GOP Tax Plan Unveils Corporate Cuts, Consolidated Tax Brackets & Cuts to Economic Development Programs

On Thursday, November 2, House Republicans introduced their plan for tax reform. Entitled the Tax Cuts and Jobs Act, the plan cuts corporate income taxes, consolidates income tax brackets for individuals and families and makes cuts to multiple key economic development programs. Below are highlights of the GOP tax plan:

  • Permanently lowers the corporate tax rate to 20%
  • Raises the standard deduction to $12,000 for individuals and $24,000 for married couples filing jointly
  • Limits the Mortgage Interest Deduction to loans up to $500,000 on newly purchased homes going forward
  • Eliminates personal exemptions
  • Increases the child tax credit to $1,600
  • Creates two new $300 tax credits, but they would be in effect only for five years and would not be refundable. As reported by CNN Money, the credits would be for non-child dependents and for each spouse if they file jointly
  • According to CNN Politics, individuals would be able to deduct local and state property taxes, but only up to $10,000

Under the proposed plan, income tax brackets are consolidated into four:

  • 12% (on the first $45,000 of taxable income for individuals; $90,000 for married couples)
  • 25% (starts at $45,000 for individuals; $90,000 for married couples)
  • 35% (starts at $200,000 for individuals; $260,000 for married couples)
  • 39.6% (starts at $500,000 for individuals; $1 million for married couples)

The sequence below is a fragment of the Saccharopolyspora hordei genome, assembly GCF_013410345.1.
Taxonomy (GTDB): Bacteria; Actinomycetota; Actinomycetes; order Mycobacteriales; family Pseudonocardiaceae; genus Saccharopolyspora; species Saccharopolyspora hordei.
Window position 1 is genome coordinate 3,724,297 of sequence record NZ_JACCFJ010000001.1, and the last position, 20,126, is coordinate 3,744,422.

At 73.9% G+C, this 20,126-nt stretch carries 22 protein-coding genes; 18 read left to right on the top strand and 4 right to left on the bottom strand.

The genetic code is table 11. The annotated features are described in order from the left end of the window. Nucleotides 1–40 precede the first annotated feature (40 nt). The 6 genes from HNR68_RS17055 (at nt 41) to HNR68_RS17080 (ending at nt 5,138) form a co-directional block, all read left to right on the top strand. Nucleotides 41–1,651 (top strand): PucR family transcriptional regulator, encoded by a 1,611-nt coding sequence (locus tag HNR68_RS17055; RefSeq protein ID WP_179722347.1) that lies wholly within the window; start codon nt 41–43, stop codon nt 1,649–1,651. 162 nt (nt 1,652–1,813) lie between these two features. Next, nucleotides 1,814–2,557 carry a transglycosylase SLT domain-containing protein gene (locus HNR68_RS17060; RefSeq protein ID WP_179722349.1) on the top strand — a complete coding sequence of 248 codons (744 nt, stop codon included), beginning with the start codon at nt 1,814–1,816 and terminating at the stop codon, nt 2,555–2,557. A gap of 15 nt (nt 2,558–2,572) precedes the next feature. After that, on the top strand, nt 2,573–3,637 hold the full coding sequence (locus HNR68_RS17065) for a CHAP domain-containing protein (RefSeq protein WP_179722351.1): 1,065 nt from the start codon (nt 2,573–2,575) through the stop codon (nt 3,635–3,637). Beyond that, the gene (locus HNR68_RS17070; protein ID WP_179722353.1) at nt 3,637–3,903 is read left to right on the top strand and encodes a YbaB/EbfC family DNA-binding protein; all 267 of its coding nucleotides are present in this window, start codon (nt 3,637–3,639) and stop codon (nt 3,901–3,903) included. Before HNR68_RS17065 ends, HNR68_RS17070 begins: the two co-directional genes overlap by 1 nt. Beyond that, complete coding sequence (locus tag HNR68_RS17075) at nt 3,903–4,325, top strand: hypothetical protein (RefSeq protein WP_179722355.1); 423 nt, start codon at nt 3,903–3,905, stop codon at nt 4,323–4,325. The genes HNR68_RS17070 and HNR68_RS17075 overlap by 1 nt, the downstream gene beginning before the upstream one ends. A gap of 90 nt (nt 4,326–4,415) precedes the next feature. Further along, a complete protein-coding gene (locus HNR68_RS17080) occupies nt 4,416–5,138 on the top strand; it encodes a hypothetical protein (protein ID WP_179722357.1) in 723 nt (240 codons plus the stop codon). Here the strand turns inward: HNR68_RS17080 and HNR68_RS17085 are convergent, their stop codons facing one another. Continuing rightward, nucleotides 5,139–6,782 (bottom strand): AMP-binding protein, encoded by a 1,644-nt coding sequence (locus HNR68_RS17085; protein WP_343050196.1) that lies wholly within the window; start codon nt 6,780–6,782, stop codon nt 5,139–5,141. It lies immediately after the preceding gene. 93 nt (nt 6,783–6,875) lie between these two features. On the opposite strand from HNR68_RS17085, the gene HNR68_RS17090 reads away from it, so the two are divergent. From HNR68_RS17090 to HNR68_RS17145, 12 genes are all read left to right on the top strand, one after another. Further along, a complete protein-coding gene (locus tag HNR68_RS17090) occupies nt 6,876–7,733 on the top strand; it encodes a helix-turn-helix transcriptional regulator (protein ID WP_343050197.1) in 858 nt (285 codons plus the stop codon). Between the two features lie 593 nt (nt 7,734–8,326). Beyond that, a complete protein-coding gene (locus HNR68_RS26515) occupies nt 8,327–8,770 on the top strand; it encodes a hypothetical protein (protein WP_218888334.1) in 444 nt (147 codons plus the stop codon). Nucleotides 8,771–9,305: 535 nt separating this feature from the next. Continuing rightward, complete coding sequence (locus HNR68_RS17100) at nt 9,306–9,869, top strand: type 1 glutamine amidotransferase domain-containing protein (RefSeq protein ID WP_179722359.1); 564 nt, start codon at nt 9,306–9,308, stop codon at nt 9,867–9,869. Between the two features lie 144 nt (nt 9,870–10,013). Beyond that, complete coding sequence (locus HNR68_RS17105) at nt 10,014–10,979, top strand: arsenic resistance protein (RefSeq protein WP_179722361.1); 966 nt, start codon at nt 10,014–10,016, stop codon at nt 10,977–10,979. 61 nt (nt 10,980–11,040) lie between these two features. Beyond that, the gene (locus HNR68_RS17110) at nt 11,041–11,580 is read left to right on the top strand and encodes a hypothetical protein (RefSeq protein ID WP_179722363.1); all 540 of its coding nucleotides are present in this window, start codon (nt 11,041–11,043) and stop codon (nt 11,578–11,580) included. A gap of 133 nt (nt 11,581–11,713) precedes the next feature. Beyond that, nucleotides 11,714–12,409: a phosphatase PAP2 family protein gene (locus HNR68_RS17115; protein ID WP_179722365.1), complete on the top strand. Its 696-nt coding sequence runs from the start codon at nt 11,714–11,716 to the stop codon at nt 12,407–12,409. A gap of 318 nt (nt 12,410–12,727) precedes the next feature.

Other repeals and eliminations in the plan include:

  • State and local tax deductions
  • Alternative minimum tax
  • Estate tax, phasing it out entirely in six years
  • Student loan interest deduction
  • Medical expense deduction
  • Historic Tax Credit
  • New Markets Tax Credit

The GOP tax plan specifically retains the Low Income Housing Tax Credit, but it does repeal the tax exemption for private activity bonds, including multifamily tax-exempt bonds.

As reported in the Wall Street Journal, the Johnson Amendment is also repealed allowing tax-exempt nonprofits to endorse candidates and engage in politics “so long as the charity organizations are engaging in political speech in the ordinary course of business and spending a “de minimis” amount of money on that speech.”

According to the National Low Income Housing Coalition (NLIHC), the legislation is estimated to increase the national deficit by $1.51 trillion over a decade. The NHLIC points out that increasing the deficit in this way will likely lead to deep spending cuts in the future to important domestic programs, including affordable housing and community development programs.

The goal for the House Ways and Means committee is to start considering the plan next week, with the full House considering the bill the week of November 13.

The Senate Finance Committee is expected to consider its version of the tax reform legislation, which is expected to be more moderate, the week of November 13 with a full Senate vote before Thanksgiving. After working out the differences between the two bills, Congress’ goal is to send a final version to the President by the end of the year.